Created: Wed, 05 Feb 2014 06:33:00 PST
Updated: Wed, 05 Feb 2014 10:37:48 PST
SAN DIEGO – What do the San Diego Police Department, the Internal Revenue Service, and the Royal Family of Spain have in common? They’ve all been sued by Pamela Stickler.
The 47-year-old San Diego woman has filed nearly 80 lawsuits in county and federal courts over the last two decades. Her targets include political figures like Bill Clinton, companies like Marriott, agencies like the Federal Transit Administration, and average citizens.
Nearly all of her suits have been dismissed for being meritless within a few weeks or months, but even one frivolous lawsuit can be expensive.
“You would have to hire an attorney, and the attorney would have to spend his or her time defending this frivolous lawsuit,” said legal analyst Jonathan Brenner. “It could costs thousands, tens of thousands of dollars, and in certain instances even more.”
In 2003, Stickler was flagged and placed on California’s “Vexatious Litigants List.” First published in 1991, the list contains nearly 2,000 names and aliases of people who have repeatedly filed meritless claims. A number of prisoners are included in the list.
Vexatious litigants must seek pre-approval from a judge before initiating a lawsuit in a California court.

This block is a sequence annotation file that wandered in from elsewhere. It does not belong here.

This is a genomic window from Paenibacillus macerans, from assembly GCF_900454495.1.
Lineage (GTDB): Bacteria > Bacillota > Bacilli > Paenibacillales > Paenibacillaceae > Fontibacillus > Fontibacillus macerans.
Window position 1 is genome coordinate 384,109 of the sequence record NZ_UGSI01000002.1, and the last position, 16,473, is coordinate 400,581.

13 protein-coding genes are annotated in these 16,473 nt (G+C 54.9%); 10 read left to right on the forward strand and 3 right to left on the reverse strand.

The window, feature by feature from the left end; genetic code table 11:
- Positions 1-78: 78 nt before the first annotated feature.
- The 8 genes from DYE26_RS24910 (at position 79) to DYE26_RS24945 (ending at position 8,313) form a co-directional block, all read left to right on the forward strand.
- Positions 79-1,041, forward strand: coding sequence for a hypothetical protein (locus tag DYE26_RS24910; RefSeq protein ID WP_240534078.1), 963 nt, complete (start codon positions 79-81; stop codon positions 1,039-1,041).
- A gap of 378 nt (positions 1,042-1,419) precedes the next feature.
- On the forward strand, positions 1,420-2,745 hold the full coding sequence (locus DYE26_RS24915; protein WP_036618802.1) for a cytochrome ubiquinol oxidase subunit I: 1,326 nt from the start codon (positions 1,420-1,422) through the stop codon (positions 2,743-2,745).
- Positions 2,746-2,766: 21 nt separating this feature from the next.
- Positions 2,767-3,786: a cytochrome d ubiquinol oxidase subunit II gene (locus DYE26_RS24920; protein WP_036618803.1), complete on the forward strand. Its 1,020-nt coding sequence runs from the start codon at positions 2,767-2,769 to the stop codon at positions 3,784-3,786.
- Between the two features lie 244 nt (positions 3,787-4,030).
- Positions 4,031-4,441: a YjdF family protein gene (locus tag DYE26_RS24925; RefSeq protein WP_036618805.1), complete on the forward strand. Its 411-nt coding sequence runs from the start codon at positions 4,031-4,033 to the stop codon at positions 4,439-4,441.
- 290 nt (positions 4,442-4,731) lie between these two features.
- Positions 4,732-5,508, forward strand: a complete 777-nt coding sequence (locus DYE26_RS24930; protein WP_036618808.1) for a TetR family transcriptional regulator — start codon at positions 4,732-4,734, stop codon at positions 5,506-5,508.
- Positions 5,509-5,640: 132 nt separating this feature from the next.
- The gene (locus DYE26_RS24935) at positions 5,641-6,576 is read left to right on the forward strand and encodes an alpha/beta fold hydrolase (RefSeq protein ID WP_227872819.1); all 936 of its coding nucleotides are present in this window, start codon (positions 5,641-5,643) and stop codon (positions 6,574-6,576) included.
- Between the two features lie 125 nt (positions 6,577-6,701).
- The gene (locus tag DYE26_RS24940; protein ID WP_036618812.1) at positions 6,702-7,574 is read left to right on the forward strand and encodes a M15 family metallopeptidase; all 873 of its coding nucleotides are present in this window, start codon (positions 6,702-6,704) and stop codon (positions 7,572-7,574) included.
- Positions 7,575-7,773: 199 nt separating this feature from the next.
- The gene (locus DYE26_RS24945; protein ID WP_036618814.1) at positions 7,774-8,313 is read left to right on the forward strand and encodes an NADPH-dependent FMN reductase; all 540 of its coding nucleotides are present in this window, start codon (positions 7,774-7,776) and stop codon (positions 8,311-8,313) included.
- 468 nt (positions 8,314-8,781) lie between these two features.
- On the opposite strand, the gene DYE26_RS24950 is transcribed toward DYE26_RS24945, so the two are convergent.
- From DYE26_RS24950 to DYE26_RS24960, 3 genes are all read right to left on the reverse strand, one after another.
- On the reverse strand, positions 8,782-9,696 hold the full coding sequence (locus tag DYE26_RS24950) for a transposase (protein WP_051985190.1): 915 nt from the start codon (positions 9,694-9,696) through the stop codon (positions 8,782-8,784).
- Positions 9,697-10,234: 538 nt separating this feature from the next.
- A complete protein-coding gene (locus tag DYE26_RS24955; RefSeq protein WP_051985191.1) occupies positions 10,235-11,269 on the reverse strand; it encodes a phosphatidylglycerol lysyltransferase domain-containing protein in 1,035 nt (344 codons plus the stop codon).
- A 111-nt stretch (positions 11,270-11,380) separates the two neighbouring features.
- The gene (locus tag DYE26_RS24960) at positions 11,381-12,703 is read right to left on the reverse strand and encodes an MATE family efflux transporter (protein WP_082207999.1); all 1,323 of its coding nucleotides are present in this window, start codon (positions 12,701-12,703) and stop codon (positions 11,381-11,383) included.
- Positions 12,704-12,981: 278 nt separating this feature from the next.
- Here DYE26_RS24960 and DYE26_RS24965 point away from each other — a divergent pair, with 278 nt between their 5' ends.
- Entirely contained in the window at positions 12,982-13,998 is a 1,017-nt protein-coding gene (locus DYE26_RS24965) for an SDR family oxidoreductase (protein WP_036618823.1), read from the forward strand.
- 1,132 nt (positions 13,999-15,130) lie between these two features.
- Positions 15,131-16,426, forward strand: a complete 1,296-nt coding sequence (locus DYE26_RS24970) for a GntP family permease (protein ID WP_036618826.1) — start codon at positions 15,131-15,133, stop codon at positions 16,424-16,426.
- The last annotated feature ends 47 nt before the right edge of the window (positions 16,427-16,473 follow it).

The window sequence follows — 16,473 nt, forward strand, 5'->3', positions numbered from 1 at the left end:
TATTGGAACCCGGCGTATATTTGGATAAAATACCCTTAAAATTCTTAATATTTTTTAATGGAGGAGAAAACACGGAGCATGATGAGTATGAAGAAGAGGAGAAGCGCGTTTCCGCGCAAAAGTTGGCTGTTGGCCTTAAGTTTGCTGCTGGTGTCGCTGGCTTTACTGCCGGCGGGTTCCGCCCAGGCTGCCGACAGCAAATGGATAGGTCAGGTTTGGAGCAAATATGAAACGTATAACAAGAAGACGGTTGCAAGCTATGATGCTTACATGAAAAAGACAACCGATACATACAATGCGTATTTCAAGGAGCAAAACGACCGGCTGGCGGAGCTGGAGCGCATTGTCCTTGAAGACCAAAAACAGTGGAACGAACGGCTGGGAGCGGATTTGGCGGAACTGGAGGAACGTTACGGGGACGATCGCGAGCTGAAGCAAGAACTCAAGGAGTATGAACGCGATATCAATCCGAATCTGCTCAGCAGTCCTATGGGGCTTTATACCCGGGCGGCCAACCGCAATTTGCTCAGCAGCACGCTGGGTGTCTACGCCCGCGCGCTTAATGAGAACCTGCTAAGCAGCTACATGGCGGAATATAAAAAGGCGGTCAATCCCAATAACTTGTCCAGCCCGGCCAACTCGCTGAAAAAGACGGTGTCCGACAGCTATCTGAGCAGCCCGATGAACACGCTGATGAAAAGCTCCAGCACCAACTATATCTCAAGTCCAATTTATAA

“We're all about affording everybody a day in court. And so the delicate process is, where do you draw the line? Where's due process? Where's abuse of process?” said presiding San Diego Superior Court Judge David J. Danielsen.
Danielsen declined to discuss any specific cases, but said truly meritless litigation is rare. It adds to the court’s workload, he said, but not significantly.
“It's a relatively small part of a very big process. It's part of the normal cost of doing business for us.”
The biggest impact is on those targeted by a frivolous lawsuit, Danielsen and other attorneys told San Diego 6.
Stickler continues to file lawsuits in Superior Court, but has turned her attention to the federal level and the filing of administrative claims, public records show. The 47-year-old has no listed address and could not be reached for comment.
Staff members at a homeless services center in North Park confirmed she uses the facility to pick up mail, but hasn’t stopped by in several days.
In the past year, Stickler has hand-delivered administrative claims to at least 10 cities throughout San Diego County. Stickler’s filings are often for accusations that she was improperly asked to leave a facility by police, or that someone is falsely trying to arrest her.
In other cases, city clerks are unable to classify her allegations and list them as “unintelligible.”